The Four ‘N 20 restaurant in North Hollywood is a small popular eatery known for their pies. It’s one of those places that is better known by the locals than by the millions of tourists that visit Los Angeles each year. Other than the pies, the other menu offerings such as burgers, chicken-fried steak, and the rest of the usual fare you would find at a simple diner is not bad, but nothing to write home about. The charm and attraction to the place is not so much the menu but the history. It’s been there for decades and has become a connecting place for old friends, striving actors, and a gathering spot after the various recovery meetings in the area. I know, because for years I had drifted in-and-out of those meetings in what the program refers to as countless vain attempts to gain a foothold in recovery. It’s also located on Laurel Canyon Boulevard in the North Hollywood section San Fernando Valley where I hustled dope and roamed the streets during the last seven years of my life in active addiction before I was able to get sober and allow myself to be rescued by God and the program of recovery. My darkest times were here in this land of oblivion between 1991 and 1998.
I had been sleeping behind the wall of a small run-down office building on a large-box piece of cardboard for a couple of weeks. It was hard and cold, but it was relatively safe. It was one of many spots where I hid away for the night in the area. I woke up – or should I say that I came to – one morning with the usual hungry stomach and sick with craving for alcohol and dope. So I did what I have done a hundred times before. I searched out a supermarket to target to lift some booze and maybe food. I decided on Gelson’s Supermarket on Laurel Canyon Boulevard across the street from the Four ‘N 20. I had my routine. I knew what to do and I was pretty good at it. I would go in, grab a basket as if I was a legitimate shopper walking the isles tossing a few things in the basket and along the way, stuff a couple of tall boys (16 ounce cans of beer) into the lining of my jacket along with some packaged sliced ham and small tortillas. As I casually left the basket abandoned and headed for the door, my heart rate quickened, partly from the risk of being caught, but also in anticipation of being able to pop those tall boys and get my morning medicine.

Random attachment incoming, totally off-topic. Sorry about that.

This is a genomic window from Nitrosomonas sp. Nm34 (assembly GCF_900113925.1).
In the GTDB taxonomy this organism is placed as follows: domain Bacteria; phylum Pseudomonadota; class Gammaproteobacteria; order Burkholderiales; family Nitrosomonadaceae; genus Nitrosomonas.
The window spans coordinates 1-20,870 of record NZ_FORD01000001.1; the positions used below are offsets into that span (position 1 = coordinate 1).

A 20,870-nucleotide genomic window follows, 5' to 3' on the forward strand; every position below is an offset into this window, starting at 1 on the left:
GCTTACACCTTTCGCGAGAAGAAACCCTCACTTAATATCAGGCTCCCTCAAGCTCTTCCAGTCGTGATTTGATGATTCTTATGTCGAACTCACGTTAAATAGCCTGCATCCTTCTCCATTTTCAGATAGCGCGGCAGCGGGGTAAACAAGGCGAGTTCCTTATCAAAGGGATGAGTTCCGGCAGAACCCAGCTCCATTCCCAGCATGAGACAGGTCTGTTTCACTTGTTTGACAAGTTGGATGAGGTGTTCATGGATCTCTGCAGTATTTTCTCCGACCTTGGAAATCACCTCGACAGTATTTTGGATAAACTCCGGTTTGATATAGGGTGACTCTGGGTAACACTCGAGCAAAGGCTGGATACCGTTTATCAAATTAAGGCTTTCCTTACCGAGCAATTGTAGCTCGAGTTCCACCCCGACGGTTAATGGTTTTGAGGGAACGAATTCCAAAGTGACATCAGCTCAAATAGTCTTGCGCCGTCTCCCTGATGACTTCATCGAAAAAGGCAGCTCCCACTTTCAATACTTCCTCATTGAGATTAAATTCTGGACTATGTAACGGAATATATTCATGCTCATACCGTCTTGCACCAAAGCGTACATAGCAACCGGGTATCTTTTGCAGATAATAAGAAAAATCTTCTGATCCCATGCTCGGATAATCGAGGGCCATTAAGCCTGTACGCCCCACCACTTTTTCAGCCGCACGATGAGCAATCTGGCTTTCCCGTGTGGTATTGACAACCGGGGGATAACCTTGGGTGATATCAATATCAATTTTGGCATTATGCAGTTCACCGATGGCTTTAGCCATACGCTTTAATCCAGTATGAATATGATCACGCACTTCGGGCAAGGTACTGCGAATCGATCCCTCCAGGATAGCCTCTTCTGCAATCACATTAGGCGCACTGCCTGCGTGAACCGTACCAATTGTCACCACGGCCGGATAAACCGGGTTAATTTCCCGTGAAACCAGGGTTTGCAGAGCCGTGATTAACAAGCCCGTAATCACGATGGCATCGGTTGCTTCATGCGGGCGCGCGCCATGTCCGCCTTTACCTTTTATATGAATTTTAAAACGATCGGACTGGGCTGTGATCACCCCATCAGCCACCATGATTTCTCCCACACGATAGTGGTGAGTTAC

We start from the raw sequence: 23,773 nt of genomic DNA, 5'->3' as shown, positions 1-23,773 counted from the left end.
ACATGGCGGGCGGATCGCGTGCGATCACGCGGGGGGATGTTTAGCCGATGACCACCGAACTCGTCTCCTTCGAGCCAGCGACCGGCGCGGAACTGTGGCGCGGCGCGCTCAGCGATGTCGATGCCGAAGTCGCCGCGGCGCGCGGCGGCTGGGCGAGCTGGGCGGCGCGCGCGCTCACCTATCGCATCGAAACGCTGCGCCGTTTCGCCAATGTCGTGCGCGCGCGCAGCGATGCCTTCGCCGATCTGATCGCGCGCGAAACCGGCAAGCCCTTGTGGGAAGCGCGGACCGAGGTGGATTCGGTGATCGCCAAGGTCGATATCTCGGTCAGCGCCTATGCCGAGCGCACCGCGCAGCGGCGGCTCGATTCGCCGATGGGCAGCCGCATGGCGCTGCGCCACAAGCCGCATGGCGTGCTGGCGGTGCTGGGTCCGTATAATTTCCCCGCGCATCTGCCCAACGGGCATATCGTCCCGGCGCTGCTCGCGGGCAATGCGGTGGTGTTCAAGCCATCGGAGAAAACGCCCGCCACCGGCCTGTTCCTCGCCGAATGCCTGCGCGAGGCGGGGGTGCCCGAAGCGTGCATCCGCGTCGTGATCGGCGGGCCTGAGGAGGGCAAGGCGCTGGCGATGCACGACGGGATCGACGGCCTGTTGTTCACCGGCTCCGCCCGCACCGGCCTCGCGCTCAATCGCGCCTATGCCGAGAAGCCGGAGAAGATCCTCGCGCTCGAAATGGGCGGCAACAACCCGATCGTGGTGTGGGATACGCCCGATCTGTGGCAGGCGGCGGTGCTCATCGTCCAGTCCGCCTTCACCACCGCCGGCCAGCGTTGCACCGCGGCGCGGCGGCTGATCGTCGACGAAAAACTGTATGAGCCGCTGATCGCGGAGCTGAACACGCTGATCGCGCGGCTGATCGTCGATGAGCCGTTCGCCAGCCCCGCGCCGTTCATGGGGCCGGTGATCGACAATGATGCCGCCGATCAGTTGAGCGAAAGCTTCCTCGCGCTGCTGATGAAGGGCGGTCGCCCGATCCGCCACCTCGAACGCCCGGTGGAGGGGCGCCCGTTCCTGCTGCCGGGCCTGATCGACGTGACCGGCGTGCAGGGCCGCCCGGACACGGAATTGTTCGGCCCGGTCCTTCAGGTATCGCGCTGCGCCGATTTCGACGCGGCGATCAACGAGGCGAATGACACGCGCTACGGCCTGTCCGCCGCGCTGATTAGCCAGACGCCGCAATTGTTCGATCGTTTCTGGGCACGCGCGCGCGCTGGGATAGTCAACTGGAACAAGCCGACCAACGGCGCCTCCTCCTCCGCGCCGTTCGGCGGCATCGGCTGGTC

Just as the automatic doors opened and I was stepping out, there was a rush of activity and two security guards tackled me to the ground and began searching for the goods. They found them. I was busted. They led me back to the security room of the store and began the process of interrogation and humiliation. What was my name? Where was I from? Why did I steal? To my surprise, they didn’t call the police. Maybe they just felt sorry for me because I was so pathetic. Instead, they had me sit with the tall boys, ham, and tortillas in my lap and they took a picture of me sitting there dirty, with my stolen goods. This is the exile of shame. They told me to never come into their store again and they let me go. I walked out into the street, still sick and needing something – anything – to qualm the craving. I walked across the street and past the Four ‘N 20.
There is a row of tables and chairs inside the restaurant right next to the street side of Laurel Canyon Blvd., only about six feet from the sidewalk. I had sat at those same tables before my life went totally into the toilet. Now, I was standing outside looking at a man and woman sitting comfortably eating, laughing, and enjoying their slice of life. They seemed so happy and so content. Standing there on the sidewalk just a few feet away watching them, I longed for their life, my heart ached because I was just so very lost. Even though it was just a thin piece of window glass that separated us from one another, I felt a million miles away. So close yet so far away. Then suddenly, the couple turned and looked at me, clearly uneasy that I was staring at them from the other side of the glass. I looked away. I walked away. More shame. This is life in exile of addiction.In over twenty years of recovery, I have stopped in at the Four ‘N 20 many times. I always try to sit at one of those tables next to the glass and I drink my coffee and eat my sandwich, sometimes with my friends in recovery. I remember that day all those years ago when I felt so lost and buried in shame. The supermarket is still there across the street. Keeping my promise, I have never been back inside. Sometimes this is what God’s grace looks like.